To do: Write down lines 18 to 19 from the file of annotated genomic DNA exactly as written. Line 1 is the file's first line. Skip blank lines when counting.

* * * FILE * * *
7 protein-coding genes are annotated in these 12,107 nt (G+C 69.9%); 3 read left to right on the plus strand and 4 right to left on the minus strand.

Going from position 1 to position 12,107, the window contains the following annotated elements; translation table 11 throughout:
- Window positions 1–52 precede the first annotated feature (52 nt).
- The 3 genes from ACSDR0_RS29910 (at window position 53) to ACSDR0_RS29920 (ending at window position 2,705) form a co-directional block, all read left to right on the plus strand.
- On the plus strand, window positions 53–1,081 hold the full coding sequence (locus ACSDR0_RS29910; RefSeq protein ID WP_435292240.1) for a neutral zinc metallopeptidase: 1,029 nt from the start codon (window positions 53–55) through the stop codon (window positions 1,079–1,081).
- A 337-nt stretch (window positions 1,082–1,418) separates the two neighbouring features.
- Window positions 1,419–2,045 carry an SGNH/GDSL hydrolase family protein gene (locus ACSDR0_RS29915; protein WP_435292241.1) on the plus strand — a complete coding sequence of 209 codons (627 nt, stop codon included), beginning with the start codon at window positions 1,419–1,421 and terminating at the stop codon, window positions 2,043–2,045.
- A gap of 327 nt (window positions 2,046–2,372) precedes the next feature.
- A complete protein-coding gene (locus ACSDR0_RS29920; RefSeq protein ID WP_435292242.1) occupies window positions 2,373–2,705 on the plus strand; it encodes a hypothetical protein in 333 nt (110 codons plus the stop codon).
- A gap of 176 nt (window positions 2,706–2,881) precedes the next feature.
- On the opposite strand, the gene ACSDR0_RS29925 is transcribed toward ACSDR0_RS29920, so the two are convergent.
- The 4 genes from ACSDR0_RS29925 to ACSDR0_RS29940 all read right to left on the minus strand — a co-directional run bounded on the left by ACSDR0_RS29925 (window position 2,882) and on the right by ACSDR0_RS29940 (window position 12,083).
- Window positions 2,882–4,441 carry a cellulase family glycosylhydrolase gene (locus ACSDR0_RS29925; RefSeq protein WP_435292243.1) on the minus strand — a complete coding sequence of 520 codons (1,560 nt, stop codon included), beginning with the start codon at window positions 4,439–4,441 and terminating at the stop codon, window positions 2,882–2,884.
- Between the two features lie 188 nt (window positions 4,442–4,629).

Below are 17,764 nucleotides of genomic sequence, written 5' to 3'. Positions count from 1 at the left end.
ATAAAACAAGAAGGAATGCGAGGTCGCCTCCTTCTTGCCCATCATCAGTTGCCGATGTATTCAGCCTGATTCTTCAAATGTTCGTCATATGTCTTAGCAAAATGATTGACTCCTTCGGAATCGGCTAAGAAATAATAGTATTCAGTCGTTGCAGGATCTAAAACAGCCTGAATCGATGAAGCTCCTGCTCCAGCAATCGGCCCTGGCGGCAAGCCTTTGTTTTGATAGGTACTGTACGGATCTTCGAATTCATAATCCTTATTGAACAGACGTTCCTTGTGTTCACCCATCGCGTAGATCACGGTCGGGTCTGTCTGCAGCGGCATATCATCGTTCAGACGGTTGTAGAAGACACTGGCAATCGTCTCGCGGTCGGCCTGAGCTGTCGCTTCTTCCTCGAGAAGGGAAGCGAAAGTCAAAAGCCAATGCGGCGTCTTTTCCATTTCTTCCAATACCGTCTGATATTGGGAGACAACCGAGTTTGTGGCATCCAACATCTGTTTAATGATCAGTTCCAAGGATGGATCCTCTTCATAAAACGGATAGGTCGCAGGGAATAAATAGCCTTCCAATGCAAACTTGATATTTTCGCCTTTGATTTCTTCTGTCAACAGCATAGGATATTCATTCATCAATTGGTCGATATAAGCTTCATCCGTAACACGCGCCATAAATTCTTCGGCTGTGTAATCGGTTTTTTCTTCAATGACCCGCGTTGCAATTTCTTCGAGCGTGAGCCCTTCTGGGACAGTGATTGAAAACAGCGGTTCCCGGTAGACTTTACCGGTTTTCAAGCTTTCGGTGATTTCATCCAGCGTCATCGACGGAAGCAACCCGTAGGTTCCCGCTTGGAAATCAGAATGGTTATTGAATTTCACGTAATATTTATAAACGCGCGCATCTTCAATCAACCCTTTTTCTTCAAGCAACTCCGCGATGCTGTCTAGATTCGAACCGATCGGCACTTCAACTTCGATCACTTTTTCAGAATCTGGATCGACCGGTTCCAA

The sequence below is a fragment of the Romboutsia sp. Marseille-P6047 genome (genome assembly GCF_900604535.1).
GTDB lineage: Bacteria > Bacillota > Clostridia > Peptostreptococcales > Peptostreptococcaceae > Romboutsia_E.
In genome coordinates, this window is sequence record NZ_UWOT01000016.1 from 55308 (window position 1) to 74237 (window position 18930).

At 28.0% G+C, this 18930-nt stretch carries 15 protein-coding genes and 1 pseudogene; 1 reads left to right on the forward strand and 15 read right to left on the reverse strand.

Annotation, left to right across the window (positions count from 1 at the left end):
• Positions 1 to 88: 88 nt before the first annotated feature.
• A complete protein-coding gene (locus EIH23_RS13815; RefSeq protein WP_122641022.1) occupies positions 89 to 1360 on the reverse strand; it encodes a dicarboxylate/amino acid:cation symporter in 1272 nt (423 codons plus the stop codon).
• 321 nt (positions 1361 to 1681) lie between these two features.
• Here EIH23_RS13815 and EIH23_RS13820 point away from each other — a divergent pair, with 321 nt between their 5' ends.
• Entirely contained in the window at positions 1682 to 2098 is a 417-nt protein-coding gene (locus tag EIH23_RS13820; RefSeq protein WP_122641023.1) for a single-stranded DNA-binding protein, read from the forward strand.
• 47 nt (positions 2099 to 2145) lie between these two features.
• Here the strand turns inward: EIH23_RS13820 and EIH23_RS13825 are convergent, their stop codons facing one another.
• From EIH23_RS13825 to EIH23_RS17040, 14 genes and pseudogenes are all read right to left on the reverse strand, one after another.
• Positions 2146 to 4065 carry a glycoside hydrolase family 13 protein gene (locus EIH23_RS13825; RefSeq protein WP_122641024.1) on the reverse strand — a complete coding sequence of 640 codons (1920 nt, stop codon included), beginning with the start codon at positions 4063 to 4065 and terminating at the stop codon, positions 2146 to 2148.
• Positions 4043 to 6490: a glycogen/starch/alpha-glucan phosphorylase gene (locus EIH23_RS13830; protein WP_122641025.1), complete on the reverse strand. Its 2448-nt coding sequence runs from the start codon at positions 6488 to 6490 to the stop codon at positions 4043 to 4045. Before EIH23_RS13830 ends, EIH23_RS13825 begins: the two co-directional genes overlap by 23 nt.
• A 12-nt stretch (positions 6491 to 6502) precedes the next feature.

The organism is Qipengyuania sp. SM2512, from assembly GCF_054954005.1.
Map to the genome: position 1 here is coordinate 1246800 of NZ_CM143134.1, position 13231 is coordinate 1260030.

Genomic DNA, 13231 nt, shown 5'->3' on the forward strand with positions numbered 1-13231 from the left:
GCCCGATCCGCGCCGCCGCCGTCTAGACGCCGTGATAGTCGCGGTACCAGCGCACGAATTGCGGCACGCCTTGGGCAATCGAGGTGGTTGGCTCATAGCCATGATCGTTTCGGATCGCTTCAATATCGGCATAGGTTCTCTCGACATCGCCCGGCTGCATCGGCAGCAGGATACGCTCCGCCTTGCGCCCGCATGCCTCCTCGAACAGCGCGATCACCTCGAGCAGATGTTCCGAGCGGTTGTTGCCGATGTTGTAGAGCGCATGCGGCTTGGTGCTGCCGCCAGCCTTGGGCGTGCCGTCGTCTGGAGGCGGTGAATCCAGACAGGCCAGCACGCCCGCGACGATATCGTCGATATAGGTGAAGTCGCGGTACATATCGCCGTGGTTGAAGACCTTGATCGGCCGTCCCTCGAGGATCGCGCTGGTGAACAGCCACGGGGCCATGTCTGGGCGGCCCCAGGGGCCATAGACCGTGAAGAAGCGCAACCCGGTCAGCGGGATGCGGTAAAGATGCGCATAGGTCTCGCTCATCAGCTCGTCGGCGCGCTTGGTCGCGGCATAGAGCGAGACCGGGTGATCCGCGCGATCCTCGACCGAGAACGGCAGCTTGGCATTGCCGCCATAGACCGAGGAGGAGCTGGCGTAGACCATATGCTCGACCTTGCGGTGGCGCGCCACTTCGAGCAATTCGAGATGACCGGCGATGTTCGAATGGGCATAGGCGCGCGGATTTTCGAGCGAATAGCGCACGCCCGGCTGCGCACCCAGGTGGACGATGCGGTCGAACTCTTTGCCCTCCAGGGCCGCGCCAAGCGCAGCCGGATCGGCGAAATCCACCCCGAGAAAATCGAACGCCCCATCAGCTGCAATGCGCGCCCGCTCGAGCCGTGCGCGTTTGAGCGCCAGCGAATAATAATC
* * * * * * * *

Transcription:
GTDB lineage: Bacteria > Bacillota > Clostridia > Peptostreptococcales > Peptostreptococcaceae > Romboutsia_E.
In genome coordinates, this window is sequence record NZ_UWOT01000016.1 from 55308 (window position 1) to 74237 (window position 18930).